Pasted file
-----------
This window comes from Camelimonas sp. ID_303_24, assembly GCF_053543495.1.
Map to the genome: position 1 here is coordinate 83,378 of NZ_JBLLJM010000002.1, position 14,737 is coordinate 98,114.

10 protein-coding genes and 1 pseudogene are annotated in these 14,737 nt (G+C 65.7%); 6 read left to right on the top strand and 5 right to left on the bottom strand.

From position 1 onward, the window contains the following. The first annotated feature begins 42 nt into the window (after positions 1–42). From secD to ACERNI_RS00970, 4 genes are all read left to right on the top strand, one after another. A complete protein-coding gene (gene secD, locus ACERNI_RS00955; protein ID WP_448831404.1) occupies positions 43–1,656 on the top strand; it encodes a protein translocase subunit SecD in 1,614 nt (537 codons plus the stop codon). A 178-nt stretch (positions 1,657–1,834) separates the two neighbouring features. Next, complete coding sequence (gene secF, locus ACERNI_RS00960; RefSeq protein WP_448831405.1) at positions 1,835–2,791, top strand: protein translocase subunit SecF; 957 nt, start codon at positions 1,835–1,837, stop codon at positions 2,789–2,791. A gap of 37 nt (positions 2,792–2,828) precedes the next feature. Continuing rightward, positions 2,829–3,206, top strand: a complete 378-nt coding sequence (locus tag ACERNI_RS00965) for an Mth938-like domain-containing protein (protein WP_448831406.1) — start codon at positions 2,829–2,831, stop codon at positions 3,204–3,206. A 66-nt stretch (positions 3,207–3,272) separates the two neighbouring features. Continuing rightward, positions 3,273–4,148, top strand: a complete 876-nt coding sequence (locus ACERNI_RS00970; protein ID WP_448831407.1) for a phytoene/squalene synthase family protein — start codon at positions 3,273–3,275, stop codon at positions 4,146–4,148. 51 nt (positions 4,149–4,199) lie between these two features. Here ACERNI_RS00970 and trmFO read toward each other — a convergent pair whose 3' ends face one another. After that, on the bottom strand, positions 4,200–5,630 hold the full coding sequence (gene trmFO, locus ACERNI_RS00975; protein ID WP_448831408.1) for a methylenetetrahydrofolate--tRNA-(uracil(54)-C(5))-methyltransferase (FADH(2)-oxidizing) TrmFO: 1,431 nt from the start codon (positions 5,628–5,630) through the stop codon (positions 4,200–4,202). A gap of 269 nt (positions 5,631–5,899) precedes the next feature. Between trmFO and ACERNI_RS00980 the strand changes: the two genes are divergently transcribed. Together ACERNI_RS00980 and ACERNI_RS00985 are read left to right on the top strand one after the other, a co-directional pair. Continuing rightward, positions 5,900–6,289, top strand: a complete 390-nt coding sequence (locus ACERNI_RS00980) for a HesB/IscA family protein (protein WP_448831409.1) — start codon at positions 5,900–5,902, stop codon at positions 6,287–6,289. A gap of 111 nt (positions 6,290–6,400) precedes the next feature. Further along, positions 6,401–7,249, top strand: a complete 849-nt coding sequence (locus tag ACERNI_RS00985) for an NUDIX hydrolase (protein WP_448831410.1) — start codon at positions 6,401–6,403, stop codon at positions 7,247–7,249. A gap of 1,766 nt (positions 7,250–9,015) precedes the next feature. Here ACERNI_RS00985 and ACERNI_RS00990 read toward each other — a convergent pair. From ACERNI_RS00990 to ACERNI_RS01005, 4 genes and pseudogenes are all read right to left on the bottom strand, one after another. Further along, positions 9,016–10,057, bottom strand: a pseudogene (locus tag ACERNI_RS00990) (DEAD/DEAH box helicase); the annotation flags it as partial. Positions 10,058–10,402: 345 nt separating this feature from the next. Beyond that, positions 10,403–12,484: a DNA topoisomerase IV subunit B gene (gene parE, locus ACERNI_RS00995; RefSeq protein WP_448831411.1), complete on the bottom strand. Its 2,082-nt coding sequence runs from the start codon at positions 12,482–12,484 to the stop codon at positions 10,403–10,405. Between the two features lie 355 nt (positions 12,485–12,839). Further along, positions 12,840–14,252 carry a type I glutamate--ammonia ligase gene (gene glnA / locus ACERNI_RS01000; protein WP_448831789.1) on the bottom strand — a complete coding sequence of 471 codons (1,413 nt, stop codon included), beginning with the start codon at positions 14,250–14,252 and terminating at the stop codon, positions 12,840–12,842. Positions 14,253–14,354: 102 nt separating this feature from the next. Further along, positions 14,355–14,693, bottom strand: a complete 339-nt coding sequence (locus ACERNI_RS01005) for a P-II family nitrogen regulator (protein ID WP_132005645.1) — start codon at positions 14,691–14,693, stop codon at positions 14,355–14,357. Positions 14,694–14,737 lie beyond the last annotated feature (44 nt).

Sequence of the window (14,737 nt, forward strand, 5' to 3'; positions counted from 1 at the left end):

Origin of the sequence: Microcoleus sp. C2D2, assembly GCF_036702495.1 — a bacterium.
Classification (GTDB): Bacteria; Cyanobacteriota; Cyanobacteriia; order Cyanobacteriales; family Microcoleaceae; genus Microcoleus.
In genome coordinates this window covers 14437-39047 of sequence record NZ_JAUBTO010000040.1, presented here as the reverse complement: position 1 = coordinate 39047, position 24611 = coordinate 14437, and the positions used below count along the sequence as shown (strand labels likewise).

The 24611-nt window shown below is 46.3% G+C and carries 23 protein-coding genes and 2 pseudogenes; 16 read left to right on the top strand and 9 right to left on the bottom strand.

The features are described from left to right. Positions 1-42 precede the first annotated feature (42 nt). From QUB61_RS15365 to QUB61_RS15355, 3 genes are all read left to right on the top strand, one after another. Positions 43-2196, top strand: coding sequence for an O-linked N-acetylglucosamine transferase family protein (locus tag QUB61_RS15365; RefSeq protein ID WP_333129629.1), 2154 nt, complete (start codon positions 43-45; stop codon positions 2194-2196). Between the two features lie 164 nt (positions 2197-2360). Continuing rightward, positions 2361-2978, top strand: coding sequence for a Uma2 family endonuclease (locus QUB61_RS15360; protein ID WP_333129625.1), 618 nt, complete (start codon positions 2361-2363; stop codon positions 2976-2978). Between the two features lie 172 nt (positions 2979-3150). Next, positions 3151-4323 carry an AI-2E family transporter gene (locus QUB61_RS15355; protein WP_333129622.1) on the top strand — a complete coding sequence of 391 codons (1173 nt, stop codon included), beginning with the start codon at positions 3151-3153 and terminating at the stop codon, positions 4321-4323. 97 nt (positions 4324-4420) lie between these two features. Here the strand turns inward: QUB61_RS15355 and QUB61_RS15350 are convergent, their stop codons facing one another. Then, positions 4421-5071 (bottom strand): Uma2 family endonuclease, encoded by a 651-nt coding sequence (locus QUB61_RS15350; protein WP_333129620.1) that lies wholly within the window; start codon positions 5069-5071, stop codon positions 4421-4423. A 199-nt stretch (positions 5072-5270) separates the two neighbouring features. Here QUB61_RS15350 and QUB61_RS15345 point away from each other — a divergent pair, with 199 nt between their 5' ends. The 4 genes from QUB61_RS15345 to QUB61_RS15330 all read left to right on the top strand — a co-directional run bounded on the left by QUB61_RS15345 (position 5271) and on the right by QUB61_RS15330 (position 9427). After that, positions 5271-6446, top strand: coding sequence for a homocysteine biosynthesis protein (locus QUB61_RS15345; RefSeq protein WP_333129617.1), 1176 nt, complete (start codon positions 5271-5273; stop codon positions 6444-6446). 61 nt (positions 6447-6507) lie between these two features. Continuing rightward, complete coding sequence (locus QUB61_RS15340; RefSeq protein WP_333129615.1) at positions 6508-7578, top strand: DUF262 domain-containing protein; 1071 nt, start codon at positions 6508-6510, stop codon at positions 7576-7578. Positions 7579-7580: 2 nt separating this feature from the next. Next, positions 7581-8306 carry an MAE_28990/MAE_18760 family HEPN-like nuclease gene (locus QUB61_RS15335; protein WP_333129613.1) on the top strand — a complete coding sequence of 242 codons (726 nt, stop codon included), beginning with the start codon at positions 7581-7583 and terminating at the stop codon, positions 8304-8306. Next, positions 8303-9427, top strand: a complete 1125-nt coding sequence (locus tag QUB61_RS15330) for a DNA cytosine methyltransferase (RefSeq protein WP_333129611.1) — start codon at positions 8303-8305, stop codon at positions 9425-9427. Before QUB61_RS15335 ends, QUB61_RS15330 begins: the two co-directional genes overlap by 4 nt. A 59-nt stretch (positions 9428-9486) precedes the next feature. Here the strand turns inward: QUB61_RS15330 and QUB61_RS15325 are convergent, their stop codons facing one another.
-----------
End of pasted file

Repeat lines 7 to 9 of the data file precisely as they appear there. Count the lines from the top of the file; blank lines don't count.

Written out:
Classification (GTDB): Bacteria; Cyanobacteriota; Cyanobacteriia; order Cyanobacteriales; family Microcoleaceae; genus Microcoleus.
In genome coordinates this window covers 14437-39047 of sequence record NZ_JAUBTO010000040.1, presented here as the reverse complement: position 1 = coordinate 39047, position 24611 = coordinate 14437, and the positions used below count along the sequence as shown (strand labels likewise).

The 24611-nt window shown below is 46.3% G+C and carries 23 protein-coding genes and 2 pseudogenes; 16 read left to right on the top strand and 9 right to left on the bottom strand.